The changing face of Arabian dust storms
01 June 2023
Published online 15 October 2018
How did Middle Eastern solar power become so cheap, and what can we learn from it?
When record-breaking bids to provide low cost solar energy to the Middle East began appearing from 2016 onwards, some commentators suspected that hidden government subsidies or loss-leader tactics were at play in order to secure a position in a burgeoning industry. In a region so synonymous with oil production, the surprisingly low solar prices from relative newcomers to the renewable energy game raised eyebrows. Now, an analysis published in Nature Energy aims to explain the factors that enable such low-cost renewable energy in the region and evaluate whether the prices offered are replicable in open market conditions.
The study, published by researchers from Khalifa University of Science and Technology, Abu Dhabi, and the Dubai Electricity and Water Authority (DEWA), highlighted three projects in the Middle East promising cheap solar power provision.
In June 2016, DEWA announced their decision to award the development of the 800-megawatt third stage of the city’s Mohammed Bin Rashid Al Maktoum (MBR) Solar City to the renewable energy consortium Masdar, who bid to sell the power at a price of 2.99 cents (USD) per kilowatt-hour (¢/kWh) — the first in the world to break the 3¢ barrier.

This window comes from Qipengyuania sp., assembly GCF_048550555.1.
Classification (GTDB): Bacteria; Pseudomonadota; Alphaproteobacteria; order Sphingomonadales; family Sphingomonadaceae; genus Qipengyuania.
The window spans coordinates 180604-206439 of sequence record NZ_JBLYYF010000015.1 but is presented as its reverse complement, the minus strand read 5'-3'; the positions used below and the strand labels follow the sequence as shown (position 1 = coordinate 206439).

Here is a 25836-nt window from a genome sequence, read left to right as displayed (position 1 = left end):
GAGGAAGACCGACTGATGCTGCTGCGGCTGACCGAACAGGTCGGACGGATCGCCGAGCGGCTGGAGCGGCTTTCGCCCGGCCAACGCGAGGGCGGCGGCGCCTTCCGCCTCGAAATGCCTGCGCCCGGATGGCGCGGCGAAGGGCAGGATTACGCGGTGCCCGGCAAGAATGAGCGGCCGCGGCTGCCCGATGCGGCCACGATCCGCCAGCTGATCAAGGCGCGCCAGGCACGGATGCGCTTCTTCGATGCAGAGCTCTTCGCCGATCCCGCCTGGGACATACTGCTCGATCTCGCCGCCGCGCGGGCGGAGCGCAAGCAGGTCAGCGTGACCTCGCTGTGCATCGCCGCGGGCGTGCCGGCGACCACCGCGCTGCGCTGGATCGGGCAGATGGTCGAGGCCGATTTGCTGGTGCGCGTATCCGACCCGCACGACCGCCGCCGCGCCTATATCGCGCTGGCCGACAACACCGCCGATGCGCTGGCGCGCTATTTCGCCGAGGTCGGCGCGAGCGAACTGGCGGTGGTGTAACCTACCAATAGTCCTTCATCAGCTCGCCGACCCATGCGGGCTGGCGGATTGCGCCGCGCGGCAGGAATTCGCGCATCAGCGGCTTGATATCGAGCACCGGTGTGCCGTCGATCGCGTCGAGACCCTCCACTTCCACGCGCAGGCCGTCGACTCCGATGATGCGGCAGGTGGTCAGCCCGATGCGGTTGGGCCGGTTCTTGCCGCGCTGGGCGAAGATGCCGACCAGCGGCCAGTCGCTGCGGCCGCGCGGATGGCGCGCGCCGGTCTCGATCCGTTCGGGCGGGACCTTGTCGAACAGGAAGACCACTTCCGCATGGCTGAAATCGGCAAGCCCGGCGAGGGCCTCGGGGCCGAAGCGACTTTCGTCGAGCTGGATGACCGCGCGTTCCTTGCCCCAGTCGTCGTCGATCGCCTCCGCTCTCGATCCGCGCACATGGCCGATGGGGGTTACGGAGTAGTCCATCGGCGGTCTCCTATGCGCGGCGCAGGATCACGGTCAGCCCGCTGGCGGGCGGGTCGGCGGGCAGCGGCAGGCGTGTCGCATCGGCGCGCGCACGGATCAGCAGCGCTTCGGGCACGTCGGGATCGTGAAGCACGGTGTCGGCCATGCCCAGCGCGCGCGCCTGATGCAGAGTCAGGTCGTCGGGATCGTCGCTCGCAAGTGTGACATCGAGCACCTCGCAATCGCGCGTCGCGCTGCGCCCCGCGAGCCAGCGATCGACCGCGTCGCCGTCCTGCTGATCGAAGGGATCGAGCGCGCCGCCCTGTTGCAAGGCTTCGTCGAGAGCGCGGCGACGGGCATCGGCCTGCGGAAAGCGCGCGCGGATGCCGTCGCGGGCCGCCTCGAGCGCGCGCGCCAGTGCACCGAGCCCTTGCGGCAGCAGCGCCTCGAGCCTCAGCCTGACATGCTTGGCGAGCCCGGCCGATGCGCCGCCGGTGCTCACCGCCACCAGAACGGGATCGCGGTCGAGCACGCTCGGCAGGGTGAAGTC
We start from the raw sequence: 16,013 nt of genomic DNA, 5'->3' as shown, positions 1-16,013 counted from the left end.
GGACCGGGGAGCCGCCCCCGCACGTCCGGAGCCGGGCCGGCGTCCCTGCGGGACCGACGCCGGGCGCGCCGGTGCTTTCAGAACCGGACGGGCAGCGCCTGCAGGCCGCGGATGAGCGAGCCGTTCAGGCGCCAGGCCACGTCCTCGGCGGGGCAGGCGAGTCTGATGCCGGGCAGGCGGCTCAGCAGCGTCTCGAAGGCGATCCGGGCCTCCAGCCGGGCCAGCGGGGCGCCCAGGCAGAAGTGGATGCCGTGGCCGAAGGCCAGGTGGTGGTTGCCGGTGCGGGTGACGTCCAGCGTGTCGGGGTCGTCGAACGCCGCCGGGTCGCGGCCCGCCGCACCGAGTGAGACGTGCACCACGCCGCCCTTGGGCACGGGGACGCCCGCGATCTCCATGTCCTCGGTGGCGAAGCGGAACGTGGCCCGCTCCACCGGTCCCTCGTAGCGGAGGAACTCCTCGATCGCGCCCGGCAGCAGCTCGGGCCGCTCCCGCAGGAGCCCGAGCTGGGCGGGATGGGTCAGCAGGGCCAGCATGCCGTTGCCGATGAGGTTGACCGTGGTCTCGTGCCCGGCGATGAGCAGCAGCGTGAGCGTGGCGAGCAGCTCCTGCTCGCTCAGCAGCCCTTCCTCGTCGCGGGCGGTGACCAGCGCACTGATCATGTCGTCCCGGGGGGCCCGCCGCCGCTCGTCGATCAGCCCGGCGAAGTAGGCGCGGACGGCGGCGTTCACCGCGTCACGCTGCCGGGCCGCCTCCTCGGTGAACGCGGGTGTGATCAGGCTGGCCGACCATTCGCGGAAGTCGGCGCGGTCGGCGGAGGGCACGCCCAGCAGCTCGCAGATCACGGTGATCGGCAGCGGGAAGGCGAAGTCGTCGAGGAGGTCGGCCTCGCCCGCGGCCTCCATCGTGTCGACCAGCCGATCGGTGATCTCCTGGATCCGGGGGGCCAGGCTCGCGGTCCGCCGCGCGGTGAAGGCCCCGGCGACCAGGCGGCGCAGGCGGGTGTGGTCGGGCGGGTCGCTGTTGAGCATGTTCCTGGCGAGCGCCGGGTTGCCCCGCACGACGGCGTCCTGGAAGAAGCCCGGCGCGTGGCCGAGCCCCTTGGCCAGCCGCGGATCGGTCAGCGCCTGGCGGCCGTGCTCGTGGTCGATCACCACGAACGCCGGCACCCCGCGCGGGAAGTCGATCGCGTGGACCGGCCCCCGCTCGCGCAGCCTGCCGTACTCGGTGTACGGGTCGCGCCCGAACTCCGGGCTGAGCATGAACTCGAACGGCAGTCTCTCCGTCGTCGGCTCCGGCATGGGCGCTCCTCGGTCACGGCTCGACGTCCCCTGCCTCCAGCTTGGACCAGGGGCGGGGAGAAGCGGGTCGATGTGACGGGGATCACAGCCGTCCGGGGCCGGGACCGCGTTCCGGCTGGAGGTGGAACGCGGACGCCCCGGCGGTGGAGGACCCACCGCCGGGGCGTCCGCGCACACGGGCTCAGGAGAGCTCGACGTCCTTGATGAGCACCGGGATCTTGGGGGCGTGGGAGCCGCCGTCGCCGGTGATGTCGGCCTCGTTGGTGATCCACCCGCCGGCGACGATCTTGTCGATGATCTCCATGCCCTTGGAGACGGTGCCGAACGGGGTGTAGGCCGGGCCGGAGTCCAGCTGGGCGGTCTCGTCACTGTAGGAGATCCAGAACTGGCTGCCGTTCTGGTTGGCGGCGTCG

Following this, the UAE’s largest solar power project, the 1170MW Sweihan solar park in Abu Dhabi, was awarded in May 2017 to Japanese and Chinese developers who bid to provide at 2.94¢/kWh. Saudi Arabia further added to the Middle East’s solar portfolio in February 2018 when the kingdom’s Sakaka solar park contract went to ACWA Power for a power purchasing agreement price of just 2.34¢/kWh.
To reveal the factors behind these low prices, the researchers gathered the global average cost-factors of developing a solar farm early in 2016, when the MBR third phase bid was being constructed. They then factored in the local conditions of the UAE to see if they could rationalise the rapidly declining prices seen in recent developments as profitable. The analysis yielded a number of cost-minimizing conditions that, taken together, put all of the above solar panels within the realm of feasibility.
Long-term political systems in the Middle East favour stability, which gives banks the confidence to offer credit for such long-term projects at reduced interest rates.
Long-term political systems in the Middle East favour stability, which gives banks the confidence to offer credit for such long-term projects at reduced interest rates. The 30% tariff recently imposed by the Trump administration on solar module imports to the United States illustrates how such predictions more difficult to make under different conditions, says Matteo Chiesa, professor of material science and engineering at Khalifa University, and the leader of the research group.
“Different parties come in with different visions and priorities, and may cause uncertainties that will end up costing more in terms of financing, which ultimately results in a higher cost of the electricity,” Chiesa explains, adding that uncertainty makes it harder to predict the declining cost of hardware over a period of time; a key component of a low, long term pricing strategy.